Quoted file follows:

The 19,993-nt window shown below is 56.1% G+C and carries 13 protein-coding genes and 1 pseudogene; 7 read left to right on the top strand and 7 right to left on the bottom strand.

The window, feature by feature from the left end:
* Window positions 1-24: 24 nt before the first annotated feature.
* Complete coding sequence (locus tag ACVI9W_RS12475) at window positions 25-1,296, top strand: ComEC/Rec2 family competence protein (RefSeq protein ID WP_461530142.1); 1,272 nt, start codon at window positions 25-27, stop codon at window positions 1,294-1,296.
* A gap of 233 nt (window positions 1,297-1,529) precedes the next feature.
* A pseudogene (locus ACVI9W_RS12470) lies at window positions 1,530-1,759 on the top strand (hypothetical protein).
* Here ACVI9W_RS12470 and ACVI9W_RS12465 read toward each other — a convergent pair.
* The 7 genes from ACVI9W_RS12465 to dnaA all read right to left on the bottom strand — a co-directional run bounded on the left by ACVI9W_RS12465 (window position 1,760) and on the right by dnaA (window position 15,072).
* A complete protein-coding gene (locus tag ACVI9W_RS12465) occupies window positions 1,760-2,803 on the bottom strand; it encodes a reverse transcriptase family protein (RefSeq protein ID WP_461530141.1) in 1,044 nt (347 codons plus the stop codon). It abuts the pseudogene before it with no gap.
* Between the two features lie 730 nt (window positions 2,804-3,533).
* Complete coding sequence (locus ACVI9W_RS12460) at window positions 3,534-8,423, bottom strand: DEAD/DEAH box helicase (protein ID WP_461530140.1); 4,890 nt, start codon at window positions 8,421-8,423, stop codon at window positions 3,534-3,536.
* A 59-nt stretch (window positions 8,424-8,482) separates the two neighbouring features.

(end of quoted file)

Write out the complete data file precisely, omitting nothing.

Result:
The 19,993-nt window shown below is 56.1% G+C and carries 13 protein-coding genes and 1 pseudogene; 7 read left to right on the top strand and 7 right to left on the bottom strand.

The window, feature by feature from the left end:
* Window positions 1-24: 24 nt before the first annotated feature.
* Complete coding sequence (locus tag ACVI9W_RS12475) at window positions 25-1,296, top strand: ComEC/Rec2 family competence protein (RefSeq protein ID WP_461530142.1); 1,272 nt, start codon at window positions 25-27, stop codon at window positions 1,294-1,296.
* A gap of 233 nt (window positions 1,297-1,529) precedes the next feature.
* A pseudogene (locus ACVI9W_RS12470) lies at window positions 1,530-1,759 on the top strand (hypothetical protein).
* Here ACVI9W_RS12470 and ACVI9W_RS12465 read toward each other — a convergent pair.
* The 7 genes from ACVI9W_RS12465 to dnaA all read right to left on the bottom strand — a co-directional run bounded on the left by ACVI9W_RS12465 (window position 1,760) and on the right by dnaA (window position 15,072).
* A complete protein-coding gene (locus tag ACVI9W_RS12465) occupies window positions 1,760-2,803 on the bottom strand; it encodes a reverse transcriptase family protein (RefSeq protein ID WP_461530141.1) in 1,044 nt (347 codons plus the stop codon). It abuts the pseudogene before it with no gap.
* Between the two features lie 730 nt (window positions 2,804-3,533).
* Complete coding sequence (locus ACVI9W_RS12460) at window positions 3,534-8,423, bottom strand: DEAD/DEAH box helicase (protein ID WP_461530140.1); 4,890 nt, start codon at window positions 8,421-8,423, stop codon at window positions 3,534-3,536.
* A 59-nt stretch (window positions 8,424-8,482) separates the two neighbouring features.